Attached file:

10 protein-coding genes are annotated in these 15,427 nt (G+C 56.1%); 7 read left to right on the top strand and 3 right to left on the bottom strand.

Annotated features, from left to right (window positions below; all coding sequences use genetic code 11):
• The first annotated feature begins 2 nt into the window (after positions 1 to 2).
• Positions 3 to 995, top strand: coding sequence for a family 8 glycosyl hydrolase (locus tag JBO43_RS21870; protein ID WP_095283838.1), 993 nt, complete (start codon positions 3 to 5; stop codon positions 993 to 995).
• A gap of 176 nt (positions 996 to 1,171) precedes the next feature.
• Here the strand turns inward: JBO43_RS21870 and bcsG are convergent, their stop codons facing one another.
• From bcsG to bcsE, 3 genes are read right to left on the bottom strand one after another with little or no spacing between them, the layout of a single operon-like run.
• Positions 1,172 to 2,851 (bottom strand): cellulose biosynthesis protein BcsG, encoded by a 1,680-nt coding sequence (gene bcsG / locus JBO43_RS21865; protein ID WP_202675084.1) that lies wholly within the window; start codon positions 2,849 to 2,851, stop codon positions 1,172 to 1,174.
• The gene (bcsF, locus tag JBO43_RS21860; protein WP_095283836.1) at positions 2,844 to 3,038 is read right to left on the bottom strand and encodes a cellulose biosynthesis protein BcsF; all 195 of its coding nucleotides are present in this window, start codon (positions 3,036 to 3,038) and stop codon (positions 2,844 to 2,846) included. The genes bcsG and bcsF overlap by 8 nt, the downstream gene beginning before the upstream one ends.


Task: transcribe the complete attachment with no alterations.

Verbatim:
10 protein-coding genes are annotated in these 15,427 nt (G+C 56.1%); 7 read left to right on the top strand and 3 right to left on the bottom strand.

Annotated features, from left to right (window positions below; all coding sequences use genetic code 11):
• The first annotated feature begins 2 nt into the window (after positions 1 to 2).
• Positions 3 to 995, top strand: coding sequence for a family 8 glycosyl hydrolase (locus tag JBO43_RS21870; protein ID WP_095283838.1), 993 nt, complete (start codon positions 3 to 5; stop codon positions 993 to 995).
• A gap of 176 nt (positions 996 to 1,171) precedes the next feature.
• Here the strand turns inward: JBO43_RS21870 and bcsG are convergent, their stop codons facing one another.
• From bcsG to bcsE, 3 genes are read right to left on the bottom strand one after another with little or no spacing between them, the layout of a single operon-like run.
• Positions 1,172 to 2,851 (bottom strand): cellulose biosynthesis protein BcsG, encoded by a 1,680-nt coding sequence (gene bcsG / locus JBO43_RS21865; protein ID WP_202675084.1) that lies wholly within the window; start codon positions 2,849 to 2,851, stop codon positions 1,172 to 1,174.
• The gene (bcsF, locus tag JBO43_RS21860; protein WP_095283836.1) at positions 2,844 to 3,038 is read right to left on the bottom strand and encodes a cellulose biosynthesis protein BcsF; all 195 of its coding nucleotides are present in this window, start codon (positions 3,036 to 3,038) and stop codon (positions 2,844 to 2,846) included. The genes bcsG and bcsF overlap by 8 nt, the downstream gene beginning before the upstream one ends.